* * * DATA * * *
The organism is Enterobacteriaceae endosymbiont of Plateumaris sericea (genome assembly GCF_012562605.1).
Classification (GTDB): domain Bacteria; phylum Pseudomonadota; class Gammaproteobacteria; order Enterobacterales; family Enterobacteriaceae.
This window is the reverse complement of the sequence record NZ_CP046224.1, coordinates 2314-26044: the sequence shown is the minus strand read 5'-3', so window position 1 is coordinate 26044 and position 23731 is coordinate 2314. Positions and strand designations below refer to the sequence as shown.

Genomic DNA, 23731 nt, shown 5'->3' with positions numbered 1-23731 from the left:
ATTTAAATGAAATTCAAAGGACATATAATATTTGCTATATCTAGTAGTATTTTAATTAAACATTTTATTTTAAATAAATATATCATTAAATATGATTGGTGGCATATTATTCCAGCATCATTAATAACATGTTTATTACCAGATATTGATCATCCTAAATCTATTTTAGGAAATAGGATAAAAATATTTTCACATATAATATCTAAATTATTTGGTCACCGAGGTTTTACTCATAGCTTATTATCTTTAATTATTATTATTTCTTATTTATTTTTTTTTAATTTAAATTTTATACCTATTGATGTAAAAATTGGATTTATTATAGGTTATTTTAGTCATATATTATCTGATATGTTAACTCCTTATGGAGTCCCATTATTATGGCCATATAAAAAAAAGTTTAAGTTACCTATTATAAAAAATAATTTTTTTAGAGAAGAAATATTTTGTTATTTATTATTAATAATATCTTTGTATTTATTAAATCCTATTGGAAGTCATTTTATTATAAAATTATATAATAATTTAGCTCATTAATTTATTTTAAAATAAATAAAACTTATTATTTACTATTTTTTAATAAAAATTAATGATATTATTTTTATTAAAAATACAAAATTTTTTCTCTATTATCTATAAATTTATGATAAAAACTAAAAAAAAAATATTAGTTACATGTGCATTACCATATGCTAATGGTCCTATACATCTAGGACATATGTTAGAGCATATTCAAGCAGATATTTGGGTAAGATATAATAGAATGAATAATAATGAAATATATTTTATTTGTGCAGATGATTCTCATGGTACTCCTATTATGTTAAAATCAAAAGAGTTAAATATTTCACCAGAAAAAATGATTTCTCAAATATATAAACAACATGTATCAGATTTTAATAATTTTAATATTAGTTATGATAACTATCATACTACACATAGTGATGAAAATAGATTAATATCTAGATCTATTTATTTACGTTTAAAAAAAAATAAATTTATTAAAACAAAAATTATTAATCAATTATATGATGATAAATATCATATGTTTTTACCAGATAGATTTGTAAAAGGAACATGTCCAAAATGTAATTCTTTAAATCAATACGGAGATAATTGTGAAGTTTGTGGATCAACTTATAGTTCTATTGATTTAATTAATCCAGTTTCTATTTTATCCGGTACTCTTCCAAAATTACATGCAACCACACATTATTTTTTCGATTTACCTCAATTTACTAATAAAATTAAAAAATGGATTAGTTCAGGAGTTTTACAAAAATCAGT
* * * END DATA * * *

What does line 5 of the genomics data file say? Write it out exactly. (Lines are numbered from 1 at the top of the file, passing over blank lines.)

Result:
ATTTAAATGAAATTCAAAGGACATATAATATTTGCTATATCTAGTAGTATTTTAATTAAACATTTTATTTTAAATAAATATATCATTAAATATGATTGGTGGCATATTATTCCAGCATCATTAATAACATGTTTATTACCAGATATTGATCATCCTAAATCTATTTTAGGAAATAGGATAAAAATATTTTCACATATAATATCTAAATTATTTGGTCACCGAGGTTTTACTCATAGCTTATTATCTTTAATTATTATTATTTCTTATTTATTTTTTTTTAATTTAAATTTTATACCTATTGATGTAAAAATTGGATTTATTATAGGTTATTTTAGTCATATATTATCTGATATGTTAACTCCTTATGGAGTCCCATTATTATGGCCATATAAAAAAAAGTTTAAGTTACCTATTATAAAAAATAATTTTTTTAGAGAAGAAATATTTTGTTATTTATTATTAATAATATCTTTGTATTTATTAAATCCTATTGGAAGTCATTTTATTATAAAATTATATAATAATTTAGCTCATTAATTTATTTTAAAATAAATAAAACTTATTATTTACTATTTTTTAATAAAAATTAATGATATTATTTTTATTAAAAATACAAAATTTTTTCTCTATTATCTATAAATTTATGATAAAAACTAAAAAAAAAATATTAGTTACATGTGCATTACCATATGCTAATGGTCCTATACATCTAGGACATATGTTAGAGCATATTCAAGCAGATATTTGGGTAAGATATAATAGAATGAATAATAATGAAATATATTTTATTTGTGCAGATGATTCTCATGGTACTCCTATTATGTTAAAATCAAAAGAGTTAAATATTTCACCAGAAAAAATGATTTCTCAAATATATAAACAACATGTATCAGATTTTAATAATTTTAATATTAGTTATGATAACTATCATACTACACATAGTGATGAAAATAGATTAATATCTAGATCTATTTATTTACGTTTAAAAAAAAATAAATTTATTAAAACAAAAATTATTAATCAATTATATGATGATAAATATCATATGTTTTTACCAGATAGATTTGTAAAAGGAACATGTCCAAAATGTAATTCTTTAAATCAATACGGAGATAATTGTGAAGTTTGTGGATCAACTTATAGTTCTATTGATTTAATTAATCCAGTTTCTATTTTATCCGGTACTCTTCCAAAATTACATGCAACCACACATTATTTTTTCGATTTACCTCAATTTACTAATAAAATTAAAAAATGGATTAGTTCAGGAGTTTTACAAAAATCAGT